Remember that trusting is to hear a message, understand it, and to comply. Trust is a response to a faithful person, a natural response to someone who has proven Himself over and over again. Consider the many times the Father has given you direction, guidance, encouragement, strength, and deliverance. He has provided a Savior that not only humbled Himself to shame, but suffered an unjust torture and death for your salvation and deliverance. He is easy to trust if the message is not silenced with the raging voices of the world, if it isn’t garbled with the religious raucous we live in, and is not nullified by that self hating voice we sometimes hear.

Delighting is an enjoyable experience, an experience that is not a drudgery or a “grinding of the teeth” to endure. simply , and I have found that the trust has grown into a delight, into a sense of inner happiness, for I know she is always on the lookout for me. The

Try to listen to Him today. and tomorrow. And the next day. And find the delight David speaks of

Thanks again for coming to visit. I hope you found something of interest in this post and would appreciate a comment, to begin a discussion. If you would like to receive daily posts from Considering the Bible, click on the “Follow” link below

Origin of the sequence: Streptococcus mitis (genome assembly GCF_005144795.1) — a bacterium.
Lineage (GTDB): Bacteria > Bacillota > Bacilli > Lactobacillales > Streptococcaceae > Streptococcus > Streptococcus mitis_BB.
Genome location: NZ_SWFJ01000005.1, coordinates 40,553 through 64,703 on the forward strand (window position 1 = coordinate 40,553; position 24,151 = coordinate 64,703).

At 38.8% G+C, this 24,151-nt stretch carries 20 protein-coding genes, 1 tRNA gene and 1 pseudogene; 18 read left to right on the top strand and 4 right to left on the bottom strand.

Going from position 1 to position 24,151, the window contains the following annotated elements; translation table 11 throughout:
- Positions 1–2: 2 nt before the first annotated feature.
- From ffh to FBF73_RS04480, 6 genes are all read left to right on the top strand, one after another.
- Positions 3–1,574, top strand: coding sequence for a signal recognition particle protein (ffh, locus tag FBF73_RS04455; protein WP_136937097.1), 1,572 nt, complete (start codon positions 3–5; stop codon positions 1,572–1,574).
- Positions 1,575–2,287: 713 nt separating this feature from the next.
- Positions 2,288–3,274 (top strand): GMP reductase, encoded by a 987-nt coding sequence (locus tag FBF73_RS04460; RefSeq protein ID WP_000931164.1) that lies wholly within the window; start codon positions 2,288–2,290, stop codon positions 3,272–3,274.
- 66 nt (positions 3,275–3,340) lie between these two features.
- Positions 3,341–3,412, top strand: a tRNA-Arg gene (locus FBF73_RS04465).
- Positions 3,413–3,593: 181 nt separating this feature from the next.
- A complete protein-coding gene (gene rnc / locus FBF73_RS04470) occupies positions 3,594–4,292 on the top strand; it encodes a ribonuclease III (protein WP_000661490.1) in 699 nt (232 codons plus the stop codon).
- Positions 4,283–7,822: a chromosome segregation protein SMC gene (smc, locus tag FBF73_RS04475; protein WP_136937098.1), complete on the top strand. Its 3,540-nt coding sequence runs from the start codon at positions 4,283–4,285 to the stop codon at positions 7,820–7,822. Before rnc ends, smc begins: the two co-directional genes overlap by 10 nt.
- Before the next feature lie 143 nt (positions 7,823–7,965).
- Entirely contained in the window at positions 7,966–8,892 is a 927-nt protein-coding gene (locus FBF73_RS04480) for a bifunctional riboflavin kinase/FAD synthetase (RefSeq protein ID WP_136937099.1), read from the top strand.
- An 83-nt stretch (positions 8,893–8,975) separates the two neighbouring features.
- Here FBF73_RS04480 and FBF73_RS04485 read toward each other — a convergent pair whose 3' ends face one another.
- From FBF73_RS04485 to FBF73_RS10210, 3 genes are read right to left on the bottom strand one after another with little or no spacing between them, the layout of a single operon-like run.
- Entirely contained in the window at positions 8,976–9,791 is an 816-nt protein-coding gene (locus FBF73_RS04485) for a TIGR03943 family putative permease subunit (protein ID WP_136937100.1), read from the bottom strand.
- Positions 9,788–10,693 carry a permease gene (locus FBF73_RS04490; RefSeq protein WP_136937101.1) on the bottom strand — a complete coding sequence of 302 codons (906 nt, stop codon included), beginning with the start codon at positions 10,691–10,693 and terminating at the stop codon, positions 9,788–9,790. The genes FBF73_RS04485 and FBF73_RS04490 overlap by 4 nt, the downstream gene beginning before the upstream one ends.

Follow Considering the Bible on WordPress.com

Psalms for Psome – Ps 37 – Part B

In our previous post, we visited verses 3 and 4, and found keys descriptors of the saints life. Trusting in the Lord and delighting in the Lord. I suggested that this is somewhat of a progression in the saints life, and have found it to be true for myself. But before we get into this post, let’s remember why we are here. Let’s consider the Bible and read the passage for this post

Psalm 37

5 Commit your way to the LORD; trust in him, and he will act.
6 He will bring forth your righteousness as the light, and your justice as the noonday.